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Paul wasn’t under arrest in the fortress, he was more or less under protective custody. He was an unconvicted, and uncharged, Roman citizen, therefore he was allowed to receive visitors, and centurions saw to it that many things Paul requested were done. So once Paul heard about this plot he called for a centurion and instructed that his nephew be brought to the commander to repeat the information.

The commander receives the young man, and perhaps, since Paul sent this messenger the commander may have realized that this might be a serious matter and led the young man to a more private area where he was told of the plot against Paul. The Commander understood the seriousness of the plot and sent Paul’s nephew home instructing him not to let anyone know that he had met with the commander about the plot.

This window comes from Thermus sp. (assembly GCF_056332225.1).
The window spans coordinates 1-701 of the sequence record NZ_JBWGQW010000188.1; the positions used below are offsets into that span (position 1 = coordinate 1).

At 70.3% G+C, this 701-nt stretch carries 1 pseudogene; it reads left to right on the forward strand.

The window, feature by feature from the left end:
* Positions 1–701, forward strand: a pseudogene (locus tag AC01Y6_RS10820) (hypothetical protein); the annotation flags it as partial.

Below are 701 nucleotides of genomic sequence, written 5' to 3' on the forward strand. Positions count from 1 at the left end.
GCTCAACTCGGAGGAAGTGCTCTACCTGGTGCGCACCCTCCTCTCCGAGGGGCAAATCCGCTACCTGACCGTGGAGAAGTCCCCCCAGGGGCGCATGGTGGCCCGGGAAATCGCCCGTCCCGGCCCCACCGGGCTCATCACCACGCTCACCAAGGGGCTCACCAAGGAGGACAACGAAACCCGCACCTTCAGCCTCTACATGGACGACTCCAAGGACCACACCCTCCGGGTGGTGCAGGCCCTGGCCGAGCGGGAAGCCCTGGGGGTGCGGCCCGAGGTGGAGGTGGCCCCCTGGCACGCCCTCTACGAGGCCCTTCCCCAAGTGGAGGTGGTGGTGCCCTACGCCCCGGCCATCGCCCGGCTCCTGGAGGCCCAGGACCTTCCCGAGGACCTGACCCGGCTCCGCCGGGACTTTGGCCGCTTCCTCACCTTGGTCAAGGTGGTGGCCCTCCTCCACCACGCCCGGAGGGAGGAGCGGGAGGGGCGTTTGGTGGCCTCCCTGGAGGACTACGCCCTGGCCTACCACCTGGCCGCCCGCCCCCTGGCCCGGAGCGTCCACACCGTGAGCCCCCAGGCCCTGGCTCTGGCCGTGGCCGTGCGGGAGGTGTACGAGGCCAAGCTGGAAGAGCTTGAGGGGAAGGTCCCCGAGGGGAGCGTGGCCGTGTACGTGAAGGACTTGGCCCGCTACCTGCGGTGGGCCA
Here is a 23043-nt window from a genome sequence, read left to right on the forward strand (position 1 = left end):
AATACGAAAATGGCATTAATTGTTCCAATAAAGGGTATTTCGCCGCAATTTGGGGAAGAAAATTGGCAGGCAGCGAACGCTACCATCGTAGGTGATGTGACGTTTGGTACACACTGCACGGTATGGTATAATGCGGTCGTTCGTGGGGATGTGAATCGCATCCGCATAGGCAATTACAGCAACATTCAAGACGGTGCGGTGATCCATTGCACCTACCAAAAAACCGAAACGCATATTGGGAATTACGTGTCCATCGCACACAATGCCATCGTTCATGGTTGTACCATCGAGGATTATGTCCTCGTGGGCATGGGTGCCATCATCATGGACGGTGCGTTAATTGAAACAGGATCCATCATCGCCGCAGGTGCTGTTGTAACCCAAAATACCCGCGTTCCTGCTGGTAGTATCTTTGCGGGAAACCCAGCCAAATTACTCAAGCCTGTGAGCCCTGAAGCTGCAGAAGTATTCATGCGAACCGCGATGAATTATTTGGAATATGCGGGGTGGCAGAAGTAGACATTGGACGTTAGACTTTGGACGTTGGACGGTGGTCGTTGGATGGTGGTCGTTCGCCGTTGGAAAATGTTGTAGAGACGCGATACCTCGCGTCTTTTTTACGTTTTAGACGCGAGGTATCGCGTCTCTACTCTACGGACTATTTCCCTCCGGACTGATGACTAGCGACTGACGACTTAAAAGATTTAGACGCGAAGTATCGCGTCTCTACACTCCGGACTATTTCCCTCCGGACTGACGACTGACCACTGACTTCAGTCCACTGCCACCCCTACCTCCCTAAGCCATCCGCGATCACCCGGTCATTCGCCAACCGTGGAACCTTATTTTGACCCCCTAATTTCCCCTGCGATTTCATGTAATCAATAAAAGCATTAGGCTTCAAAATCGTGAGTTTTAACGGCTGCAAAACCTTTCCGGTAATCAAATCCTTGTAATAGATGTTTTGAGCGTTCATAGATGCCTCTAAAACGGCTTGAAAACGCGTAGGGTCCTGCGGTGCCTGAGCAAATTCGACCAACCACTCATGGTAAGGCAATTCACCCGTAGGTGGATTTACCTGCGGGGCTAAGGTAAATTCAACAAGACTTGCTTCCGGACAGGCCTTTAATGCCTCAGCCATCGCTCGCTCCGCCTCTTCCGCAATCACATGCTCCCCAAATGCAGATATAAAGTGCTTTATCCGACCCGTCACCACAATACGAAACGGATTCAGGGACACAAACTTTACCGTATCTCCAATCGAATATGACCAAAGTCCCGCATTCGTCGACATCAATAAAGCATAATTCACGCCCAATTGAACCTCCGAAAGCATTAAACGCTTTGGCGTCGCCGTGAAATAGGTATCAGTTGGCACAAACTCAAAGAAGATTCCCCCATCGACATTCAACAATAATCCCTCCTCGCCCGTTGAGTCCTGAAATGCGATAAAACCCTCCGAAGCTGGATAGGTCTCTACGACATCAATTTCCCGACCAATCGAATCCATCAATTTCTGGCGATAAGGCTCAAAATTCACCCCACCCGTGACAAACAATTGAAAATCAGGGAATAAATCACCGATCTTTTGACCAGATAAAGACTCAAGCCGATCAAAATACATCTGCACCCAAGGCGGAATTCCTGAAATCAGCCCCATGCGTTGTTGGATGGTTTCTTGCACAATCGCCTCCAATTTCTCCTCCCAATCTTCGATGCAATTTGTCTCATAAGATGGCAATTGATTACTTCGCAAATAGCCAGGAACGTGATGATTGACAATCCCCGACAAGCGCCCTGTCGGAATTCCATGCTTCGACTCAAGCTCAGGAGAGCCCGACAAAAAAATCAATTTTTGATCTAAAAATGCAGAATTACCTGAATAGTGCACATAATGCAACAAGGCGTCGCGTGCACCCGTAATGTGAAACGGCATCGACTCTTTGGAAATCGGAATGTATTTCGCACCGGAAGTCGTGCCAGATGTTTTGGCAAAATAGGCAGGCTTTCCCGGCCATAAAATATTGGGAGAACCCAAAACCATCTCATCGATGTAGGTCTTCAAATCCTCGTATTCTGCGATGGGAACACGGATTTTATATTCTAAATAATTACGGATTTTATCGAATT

Safety in Caesarea – 23:23-35

The Commander knew he had to act quickly to get Paul to safety, as Jerusalem was obviously the last place for Paul to stay, and he wasn’t going to take any chances.